Concerning dividend arbitrage, the proposed resolution will call on the Commission to “enhance cooperation and mutual assistance between tax authorities, financial market supervisory authorities and, where appropriate, law enforcement bodies regarding the detection and prosecution of withholding tax reclaim schemes” and “calls on the Commission to evaluate to what extent rules have contributed to revealing harmful tax arrangements such as cum-cum and cum-ex schemes and to what extent they have had a deterrent effect”.
As to removing barriers to cross-border investments in the single market, the draft resolution will encourage “the development of a harmonised EU procedure for withholding tax refunds for all Member States, thereby addressing the concerns about regulatory discrepancies” and notes that “digitalising these procedures and improving cooperation between national tax administrations could reduce the administrative burden and uncertainty in cross-border investments”.
The resolution will be voted on in the plenary session of the European Parliament on 7 March 2022.
European Court of Auditors Assess Energy Taxation, Carbon Pricing and Energy Subsidies in the EU
The European Court of Auditors has today published a report assessing whether existing energy taxes, carbon pricing and energy subsidies within the EU assist in achieving EU climate goals. The auditors examined the Energy Taxation Directive, existing Emissions Trading System and the proposals of the Commission to update this legislation, as well current energy taxation in the Member States. In addition, the auditors review how carbon pricing instruments and energy subsidies incentivise climate action.
The report finds that: “under the current Energy Taxation Directive, more polluting sources of energy may have a tax advantage compared to more carbon-efficient ones: for instance, coal is taxed less than natural gas, and some fossil fuels are taxed significantly less than electricity. Moreover, while a majority of Member States impose high taxes on fuels, several others keep taxes close to the minimum established by the Directive, and this may distort the internal market. Low carbon prices and low energy taxes on fossil fuels increase the relative cost of greener technologies and delay the energy transition. The auditors note that while some energy subsidies can be used to move towards a less carbon-intensive economy, fossil-fuel subsidies hinder an efficient energy transition. Overall, Member States’ subsidies for fossil fuels amount to over €55 billion per year, and fifteen Member States spend more on fossil-fuel subsidies than on renewable energy subsidies. Phasing out fossil-fuel subsidies by 2025, a goal which the EU and its Member States have committed to, will be a challenging social and economic transition.”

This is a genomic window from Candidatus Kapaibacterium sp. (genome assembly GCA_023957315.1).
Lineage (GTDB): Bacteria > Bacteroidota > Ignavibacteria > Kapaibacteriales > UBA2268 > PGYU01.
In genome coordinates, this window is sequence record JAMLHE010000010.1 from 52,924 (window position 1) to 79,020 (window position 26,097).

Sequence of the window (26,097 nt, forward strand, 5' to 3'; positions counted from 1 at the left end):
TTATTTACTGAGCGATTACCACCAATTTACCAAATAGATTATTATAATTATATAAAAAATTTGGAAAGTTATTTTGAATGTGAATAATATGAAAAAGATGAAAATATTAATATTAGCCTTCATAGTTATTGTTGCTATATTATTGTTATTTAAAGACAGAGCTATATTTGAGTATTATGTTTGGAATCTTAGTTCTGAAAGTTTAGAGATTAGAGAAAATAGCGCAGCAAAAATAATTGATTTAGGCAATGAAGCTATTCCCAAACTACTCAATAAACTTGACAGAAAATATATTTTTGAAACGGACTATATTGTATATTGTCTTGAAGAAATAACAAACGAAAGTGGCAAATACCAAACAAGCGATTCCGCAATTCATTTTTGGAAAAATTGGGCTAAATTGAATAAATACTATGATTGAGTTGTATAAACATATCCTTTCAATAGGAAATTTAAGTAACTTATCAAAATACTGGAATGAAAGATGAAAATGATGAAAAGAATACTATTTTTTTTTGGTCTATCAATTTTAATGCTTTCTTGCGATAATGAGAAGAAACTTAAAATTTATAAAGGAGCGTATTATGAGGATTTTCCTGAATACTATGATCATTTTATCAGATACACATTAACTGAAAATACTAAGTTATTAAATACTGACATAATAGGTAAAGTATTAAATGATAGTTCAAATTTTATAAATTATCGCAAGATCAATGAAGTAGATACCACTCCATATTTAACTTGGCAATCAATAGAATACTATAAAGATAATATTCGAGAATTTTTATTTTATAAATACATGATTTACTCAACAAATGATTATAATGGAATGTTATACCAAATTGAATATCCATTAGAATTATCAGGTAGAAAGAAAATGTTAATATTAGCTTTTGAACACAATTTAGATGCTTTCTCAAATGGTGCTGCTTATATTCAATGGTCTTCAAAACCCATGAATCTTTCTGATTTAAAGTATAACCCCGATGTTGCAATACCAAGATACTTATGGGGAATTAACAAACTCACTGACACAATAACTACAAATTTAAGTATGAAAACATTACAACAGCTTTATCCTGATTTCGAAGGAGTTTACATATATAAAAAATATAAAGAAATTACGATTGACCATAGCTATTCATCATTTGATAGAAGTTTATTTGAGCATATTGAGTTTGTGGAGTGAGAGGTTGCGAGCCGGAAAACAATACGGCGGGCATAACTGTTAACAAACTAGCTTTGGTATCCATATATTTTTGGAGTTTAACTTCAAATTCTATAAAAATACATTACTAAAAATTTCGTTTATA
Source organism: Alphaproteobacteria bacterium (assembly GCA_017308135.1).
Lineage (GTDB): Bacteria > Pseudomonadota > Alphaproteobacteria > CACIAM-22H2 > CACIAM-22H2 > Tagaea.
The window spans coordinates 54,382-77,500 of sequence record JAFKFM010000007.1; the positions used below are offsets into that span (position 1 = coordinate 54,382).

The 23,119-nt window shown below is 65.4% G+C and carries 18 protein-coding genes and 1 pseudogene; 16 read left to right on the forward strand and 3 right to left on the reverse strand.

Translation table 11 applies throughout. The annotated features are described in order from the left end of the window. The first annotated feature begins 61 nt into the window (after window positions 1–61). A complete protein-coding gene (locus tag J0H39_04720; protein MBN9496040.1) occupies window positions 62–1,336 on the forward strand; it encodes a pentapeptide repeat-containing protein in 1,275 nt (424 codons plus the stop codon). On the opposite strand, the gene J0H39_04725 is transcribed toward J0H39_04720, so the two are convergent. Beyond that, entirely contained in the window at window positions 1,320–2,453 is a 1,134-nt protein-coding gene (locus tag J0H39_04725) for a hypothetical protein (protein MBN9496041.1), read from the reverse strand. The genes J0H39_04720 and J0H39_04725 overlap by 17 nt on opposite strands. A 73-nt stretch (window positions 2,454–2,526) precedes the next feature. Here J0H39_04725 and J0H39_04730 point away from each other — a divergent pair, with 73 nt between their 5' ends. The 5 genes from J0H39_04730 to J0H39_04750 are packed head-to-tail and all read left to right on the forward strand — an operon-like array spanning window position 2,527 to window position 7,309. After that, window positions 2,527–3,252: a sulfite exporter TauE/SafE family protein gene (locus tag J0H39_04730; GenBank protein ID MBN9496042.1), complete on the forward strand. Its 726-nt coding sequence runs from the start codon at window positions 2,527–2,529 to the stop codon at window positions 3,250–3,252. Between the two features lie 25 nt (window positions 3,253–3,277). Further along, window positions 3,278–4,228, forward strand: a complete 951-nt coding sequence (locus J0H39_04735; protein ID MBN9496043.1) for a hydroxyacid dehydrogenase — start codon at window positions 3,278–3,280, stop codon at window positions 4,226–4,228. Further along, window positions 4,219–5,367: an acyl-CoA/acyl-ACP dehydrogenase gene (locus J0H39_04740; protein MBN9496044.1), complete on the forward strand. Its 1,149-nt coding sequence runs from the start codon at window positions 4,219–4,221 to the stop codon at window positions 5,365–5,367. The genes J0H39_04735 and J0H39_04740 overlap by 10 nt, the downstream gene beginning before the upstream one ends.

The Member of the European Court of Auditors responsible for the review, Viorel Stefan, said of the report, “Energy taxation, carbon pricing and energy subsidies are important tools for achieving climate goals. The main challenge, in our opinion, is how we strengthen the links between regulatory and financial measures and find the right mix between these two. With our review, we aim to contribute to the discussion on energy prices and climate change, and in particular to the upcoming debate around the proposed revision of the Energy Taxation Directive”.
EU Commission Proposes a European Declaration on Digital Rights & Principles
The European Commission has proposed to the European Parliament and Council that the institutions establish a Declaration of Digital Rights and Principles, to help guide digital transformation in the EU and act as a guide for policy makers, citizens and companies when dealing with new digital developments and technology.
The draft declaration covers key principles such as freedom of choice online, participation in digital public spaces, safety and security of users, sustainability of digital development, as well as aspects such as affordable and high-speed digital connectivity, use of digital tools in education, access to public services, and control over personal data use.
Executive Vice-President Margrethe Vestager said of the proposed Declaration: “We want safe technologies that work for people, and that respect our rights and values. Also when we are online. And we want everyone to be empowered to take an active part in our increasingly digitised societies. This declaration gives us a clear reference point to the rights and principles for the online world.”
The draft Declaration will now be discussed by the EU Parliament and Council. The European Commission hopes the draft Declaration can be endorsed before the summer.
More information is available here.
The selection of the remitted material has been prepared by:
Piergiorgio Valente/ Aleksandar Ivanovski/ Brodie McIntosh/ Filipa Correia